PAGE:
Credit: Netherlands Organisation for Scientific Research (NWO) A ”daddy day”? More time to spend at home? Men don’t need to work part-time to ensure their well-being. In fact, they are happier if they ”just” work full-time. This is one conclusion of the PhD research by sociologist Sean de Hoon who examined the influence of family relationships and parenthood on differences in happiness, income and health. De Hoon obtained his PhD on Thursday 13 April at Erasmus University Rotterdam. His research was funded by the NWO Research Talent programme. Social inequalities in income, health and happiness have traditionally been ascribed to individual characteristics, such as level of education. But this does not explain everything. Why do men still earn more than women, although women now have higher levels of education on average?
To understand such disparities, we need to consider environmental factors, such as the family and the country in which people live. Sociologist Sean de Hoon studied the role of partner relationships and parenthood in inequalities in income, health and happiness. His study was based on statistical analysis of data from large-scale international surveys.
Full-time and part-time
For one of the studies in his PhD thesis, De Hoon investigated disparities in happiness in relation to part-time or full-time work. Which environmental factors exert influence?
His research shows that a difference in happiness exists between full-time and part-time workers only in the case of people with school-age children. Women in this situation are happier when they work part-time. According to De Hoon, they experience less conflict between work responsibilities on the one hand and family on the other. However, men are happier when they work full-time. ’In doing so, they are meeting the traditional expectations of the man who plays the breadwinner role,’ says De Hoon.
De Hoon also studied the ’marriage premium’: the fact that married men often earn more than single men. This income advantage is often explained by the theory that married men should be the breadwinner. The theory has it that they are therefore more focused on their work, and so earn more money.
However, De Hoon also found that the culture of a country is an important factor. In countries where there is a greater disparity between men and women on the labour market, such as Ireland and Hungary, the marriage premium is greater. In these countries, there is more pressure on men to be the breadwinner. The marriage premium is also greater in countries with relatively low rates of divorce, such as Japan. If there is less likelihood of divorce, men probably invest more in their relationship and feel more pressure to play the breadwinner role.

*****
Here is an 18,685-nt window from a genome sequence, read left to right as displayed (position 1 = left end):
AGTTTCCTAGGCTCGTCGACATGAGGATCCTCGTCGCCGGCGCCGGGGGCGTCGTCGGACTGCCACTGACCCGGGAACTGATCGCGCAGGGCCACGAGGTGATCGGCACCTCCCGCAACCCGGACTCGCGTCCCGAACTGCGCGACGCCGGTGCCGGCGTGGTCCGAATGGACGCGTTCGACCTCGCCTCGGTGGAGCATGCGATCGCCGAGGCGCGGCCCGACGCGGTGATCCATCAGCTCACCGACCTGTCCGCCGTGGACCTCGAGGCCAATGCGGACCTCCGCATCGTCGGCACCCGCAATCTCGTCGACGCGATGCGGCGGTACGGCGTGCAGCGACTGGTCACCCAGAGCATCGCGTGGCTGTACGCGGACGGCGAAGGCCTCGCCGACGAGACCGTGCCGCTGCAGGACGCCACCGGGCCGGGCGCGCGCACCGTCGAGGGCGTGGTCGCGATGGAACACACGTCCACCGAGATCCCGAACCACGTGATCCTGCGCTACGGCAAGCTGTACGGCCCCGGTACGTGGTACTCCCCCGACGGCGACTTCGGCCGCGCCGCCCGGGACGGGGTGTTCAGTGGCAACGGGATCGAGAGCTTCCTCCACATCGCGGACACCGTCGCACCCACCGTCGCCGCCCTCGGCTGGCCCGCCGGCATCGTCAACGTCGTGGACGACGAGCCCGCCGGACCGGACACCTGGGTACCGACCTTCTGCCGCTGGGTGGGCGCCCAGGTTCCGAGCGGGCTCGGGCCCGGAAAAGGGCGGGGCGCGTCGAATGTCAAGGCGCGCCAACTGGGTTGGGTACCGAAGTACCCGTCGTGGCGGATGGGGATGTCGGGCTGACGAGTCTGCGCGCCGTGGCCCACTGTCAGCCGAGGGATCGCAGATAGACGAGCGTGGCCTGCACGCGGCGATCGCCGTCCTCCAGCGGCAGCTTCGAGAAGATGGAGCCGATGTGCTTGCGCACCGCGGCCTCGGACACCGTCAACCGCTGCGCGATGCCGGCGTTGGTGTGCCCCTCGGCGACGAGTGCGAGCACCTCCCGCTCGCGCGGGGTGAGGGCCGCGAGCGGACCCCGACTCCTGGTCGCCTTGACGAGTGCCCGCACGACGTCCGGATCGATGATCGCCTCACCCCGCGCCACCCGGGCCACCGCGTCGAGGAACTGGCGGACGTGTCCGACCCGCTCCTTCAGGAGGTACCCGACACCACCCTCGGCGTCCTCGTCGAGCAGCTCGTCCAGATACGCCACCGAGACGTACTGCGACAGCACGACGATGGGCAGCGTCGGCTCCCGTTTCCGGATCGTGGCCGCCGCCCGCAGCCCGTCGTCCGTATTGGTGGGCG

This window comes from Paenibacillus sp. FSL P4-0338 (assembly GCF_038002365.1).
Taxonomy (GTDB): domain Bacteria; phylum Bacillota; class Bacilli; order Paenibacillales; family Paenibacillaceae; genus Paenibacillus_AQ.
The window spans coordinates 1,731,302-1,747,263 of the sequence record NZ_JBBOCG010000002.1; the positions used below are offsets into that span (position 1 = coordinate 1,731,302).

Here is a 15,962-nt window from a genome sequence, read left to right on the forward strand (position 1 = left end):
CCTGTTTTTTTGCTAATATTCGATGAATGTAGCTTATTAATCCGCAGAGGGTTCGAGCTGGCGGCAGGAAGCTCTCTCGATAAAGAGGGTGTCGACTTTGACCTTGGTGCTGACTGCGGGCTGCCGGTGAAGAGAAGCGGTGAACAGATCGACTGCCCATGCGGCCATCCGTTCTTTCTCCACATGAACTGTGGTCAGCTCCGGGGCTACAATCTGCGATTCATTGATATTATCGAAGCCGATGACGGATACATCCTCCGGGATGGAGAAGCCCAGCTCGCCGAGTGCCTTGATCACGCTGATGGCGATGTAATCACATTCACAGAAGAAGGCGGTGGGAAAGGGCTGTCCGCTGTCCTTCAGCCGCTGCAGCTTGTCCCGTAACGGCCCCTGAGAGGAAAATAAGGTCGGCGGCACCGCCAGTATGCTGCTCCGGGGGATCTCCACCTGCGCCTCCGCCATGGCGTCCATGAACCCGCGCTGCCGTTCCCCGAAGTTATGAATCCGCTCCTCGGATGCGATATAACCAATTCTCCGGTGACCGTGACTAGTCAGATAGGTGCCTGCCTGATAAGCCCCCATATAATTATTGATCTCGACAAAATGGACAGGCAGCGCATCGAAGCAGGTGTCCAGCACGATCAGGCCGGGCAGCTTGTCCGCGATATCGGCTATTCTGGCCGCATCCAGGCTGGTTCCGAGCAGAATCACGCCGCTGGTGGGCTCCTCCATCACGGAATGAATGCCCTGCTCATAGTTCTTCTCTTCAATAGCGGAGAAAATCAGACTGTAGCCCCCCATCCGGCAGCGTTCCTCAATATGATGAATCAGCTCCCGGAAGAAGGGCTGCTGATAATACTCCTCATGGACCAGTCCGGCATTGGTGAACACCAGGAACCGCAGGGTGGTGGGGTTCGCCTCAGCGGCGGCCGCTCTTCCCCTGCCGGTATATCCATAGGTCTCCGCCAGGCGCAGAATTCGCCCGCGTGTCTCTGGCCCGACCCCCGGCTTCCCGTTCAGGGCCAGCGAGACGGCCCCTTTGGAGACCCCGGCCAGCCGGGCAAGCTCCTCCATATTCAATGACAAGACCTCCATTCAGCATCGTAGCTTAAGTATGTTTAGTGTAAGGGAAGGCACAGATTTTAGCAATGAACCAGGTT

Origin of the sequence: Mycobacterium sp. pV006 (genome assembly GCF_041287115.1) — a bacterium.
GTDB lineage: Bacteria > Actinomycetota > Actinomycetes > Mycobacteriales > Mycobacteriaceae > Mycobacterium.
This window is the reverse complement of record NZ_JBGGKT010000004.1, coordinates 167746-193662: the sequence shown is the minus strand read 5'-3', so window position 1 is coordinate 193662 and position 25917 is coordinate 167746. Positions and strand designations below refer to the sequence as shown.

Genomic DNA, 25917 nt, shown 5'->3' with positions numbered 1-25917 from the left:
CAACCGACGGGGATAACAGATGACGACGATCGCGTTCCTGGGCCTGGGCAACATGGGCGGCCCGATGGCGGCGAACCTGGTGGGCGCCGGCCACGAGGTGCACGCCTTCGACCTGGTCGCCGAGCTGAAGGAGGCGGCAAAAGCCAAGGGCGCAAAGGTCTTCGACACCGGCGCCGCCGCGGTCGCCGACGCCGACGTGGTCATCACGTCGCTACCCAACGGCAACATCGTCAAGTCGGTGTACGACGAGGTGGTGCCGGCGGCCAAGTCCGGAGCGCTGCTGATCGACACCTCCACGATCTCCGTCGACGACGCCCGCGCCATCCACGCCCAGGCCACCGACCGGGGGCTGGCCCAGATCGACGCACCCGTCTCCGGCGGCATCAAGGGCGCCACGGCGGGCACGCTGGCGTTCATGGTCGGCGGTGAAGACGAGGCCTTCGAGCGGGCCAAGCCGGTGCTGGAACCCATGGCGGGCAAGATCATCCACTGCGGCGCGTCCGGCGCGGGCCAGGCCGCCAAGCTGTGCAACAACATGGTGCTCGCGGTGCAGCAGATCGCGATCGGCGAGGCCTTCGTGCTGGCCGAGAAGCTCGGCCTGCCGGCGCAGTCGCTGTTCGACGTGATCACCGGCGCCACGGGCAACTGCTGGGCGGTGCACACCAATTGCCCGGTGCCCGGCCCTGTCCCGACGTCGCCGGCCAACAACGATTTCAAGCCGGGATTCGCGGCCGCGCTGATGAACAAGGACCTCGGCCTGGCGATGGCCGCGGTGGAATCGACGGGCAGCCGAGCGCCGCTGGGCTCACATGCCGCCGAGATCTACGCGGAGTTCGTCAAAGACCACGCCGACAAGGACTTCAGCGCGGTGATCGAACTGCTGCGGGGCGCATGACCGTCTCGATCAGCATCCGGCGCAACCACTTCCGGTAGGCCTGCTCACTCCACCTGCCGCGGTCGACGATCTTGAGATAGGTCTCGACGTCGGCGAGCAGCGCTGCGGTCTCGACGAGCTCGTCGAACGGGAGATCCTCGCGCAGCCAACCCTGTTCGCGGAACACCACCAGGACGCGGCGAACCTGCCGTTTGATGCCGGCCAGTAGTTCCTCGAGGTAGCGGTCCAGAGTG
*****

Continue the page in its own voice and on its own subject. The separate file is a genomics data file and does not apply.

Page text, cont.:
Influence of children
De Hoon also studied the fact that women with children face a major negative impact on their income (the ”motherhood penalty”). However, his research shows that the effect of the first child is much greater than the effect of a second or third child. ’For the benefit of their income, women would do better to skip the first child,’ suggests De Hoon ironically.
According to the researcher, the marriage premium and motherhood penalty jointly contribute to the continuing disparity in income between men and women.
Based on his research, De Hoon suggests that policy makers wishing to reduce inequalities would do well to attempt to make the division of roles between men and women less traditional. ’This could be done by getting men more involved in the care for the children and in household tasks, for example. One such policy measure is a ”daddy quota”, a scheme in Scandinavian countries that reserves part of the parental leave for fathers.’
Explore further:Study finds couples’ division of paid and unpaid labor linked to risk of divorce
More information: ’Family interdependencies: Partnerships, parenthood and well-being in context.’ www.nwo.nl/en/research-and-results/research-projects/i/42/10842.html
Provided by:Netherlands Organisation for Scientific Research (NWO)